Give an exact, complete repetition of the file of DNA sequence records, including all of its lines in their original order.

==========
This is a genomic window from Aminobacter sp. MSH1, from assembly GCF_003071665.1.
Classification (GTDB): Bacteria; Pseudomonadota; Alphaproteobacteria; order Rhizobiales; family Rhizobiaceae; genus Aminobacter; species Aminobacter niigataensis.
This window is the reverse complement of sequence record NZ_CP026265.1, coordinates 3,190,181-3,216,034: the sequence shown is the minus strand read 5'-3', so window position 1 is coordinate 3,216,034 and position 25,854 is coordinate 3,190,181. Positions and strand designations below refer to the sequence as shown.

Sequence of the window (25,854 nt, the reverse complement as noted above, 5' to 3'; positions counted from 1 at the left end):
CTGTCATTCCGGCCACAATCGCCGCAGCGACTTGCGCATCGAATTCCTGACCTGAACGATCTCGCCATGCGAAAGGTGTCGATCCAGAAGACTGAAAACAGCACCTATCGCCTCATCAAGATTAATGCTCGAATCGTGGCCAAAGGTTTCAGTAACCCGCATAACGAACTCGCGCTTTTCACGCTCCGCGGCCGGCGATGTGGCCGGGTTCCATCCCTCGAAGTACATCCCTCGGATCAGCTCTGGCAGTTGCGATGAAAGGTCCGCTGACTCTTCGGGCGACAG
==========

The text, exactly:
This is a genomic window from Aminobacter sp. MSH1, from assembly GCF_003071665.1.
Classification (GTDB): Bacteria; Pseudomonadota; Alphaproteobacteria; order Rhizobiales; family Rhizobiaceae; genus Aminobacter; species Aminobacter niigataensis.
This window is the reverse complement of sequence record NZ_CP026265.1, coordinates 3,190,181-3,216,034: the sequence shown is the minus strand read 5'-3', so window position 1 is coordinate 3,216,034 and position 25,854 is coordinate 3,190,181. Positions and strand designations below refer to the sequence as shown.

Sequence of the window (25,854 nt, the reverse complement as noted above, 5' to 3'; positions counted from 1 at the left end):
CTGTCATTCCGGCCACAATCGCCGCAGCGACTTGCGCATCGAATTCCTGACCTGAACGATCTCGCCATGCGAAAGGTGTCGATCCAGAAGACTGAAAACAGCACCTATCGCCTCATCAAGATTAATGCTCGAATCGTGGCCAAAGGTTTCAGTAACCCGCATAACGAACTCGCGCTTTTCACGCTCCGCGGCCGGCGATGTGGCCGGGTTCCATCCCTCGAAGTACATCCCTCGGATCAGCTCTGGCAGTTGCGATGAAAGGTCCGCTGACTCTTCGGGCGACAG